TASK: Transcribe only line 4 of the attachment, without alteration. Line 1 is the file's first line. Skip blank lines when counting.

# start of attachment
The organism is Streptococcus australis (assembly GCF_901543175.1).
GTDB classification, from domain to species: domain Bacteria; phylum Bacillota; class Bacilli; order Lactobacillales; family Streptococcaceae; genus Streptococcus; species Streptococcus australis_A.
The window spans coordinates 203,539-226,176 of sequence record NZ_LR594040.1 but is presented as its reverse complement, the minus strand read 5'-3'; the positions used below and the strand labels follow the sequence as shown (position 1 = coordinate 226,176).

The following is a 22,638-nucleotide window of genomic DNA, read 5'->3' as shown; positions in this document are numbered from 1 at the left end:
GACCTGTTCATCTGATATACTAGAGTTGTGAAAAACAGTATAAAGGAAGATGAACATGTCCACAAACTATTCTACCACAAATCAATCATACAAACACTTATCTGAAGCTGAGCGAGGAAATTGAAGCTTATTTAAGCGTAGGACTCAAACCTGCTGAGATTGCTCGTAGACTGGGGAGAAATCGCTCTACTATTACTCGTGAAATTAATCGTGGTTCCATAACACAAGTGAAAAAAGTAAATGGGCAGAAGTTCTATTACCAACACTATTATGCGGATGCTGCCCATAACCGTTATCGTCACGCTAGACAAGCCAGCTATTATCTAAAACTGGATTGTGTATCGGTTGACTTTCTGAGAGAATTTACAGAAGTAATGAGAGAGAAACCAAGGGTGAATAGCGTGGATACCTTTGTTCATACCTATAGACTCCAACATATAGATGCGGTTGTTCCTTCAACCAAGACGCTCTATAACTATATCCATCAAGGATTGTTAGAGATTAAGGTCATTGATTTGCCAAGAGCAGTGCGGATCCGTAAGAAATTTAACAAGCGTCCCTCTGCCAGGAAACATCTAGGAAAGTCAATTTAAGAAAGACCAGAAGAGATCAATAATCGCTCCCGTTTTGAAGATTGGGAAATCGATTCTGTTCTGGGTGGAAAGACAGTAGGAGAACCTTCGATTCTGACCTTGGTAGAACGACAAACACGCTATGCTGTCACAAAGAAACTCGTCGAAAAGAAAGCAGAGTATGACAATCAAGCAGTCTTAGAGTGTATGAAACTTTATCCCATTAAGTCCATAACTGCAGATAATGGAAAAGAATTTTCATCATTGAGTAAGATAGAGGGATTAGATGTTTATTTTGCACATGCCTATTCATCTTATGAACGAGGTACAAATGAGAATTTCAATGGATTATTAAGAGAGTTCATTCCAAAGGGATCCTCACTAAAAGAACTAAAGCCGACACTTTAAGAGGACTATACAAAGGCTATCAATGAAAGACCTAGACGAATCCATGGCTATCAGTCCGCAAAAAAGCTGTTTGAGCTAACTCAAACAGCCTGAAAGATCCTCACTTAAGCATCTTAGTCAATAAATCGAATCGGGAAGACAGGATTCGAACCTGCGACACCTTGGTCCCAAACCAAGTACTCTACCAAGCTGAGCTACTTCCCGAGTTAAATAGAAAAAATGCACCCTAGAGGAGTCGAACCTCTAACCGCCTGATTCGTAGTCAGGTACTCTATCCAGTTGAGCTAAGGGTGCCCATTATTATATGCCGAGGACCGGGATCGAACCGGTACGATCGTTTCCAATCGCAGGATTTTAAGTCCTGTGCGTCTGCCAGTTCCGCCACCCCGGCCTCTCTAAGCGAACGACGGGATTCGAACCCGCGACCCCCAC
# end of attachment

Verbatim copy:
The following is a 22,638-nucleotide window of genomic DNA, read 5'->3' as shown; positions in this document are numbered from 1 at the left end: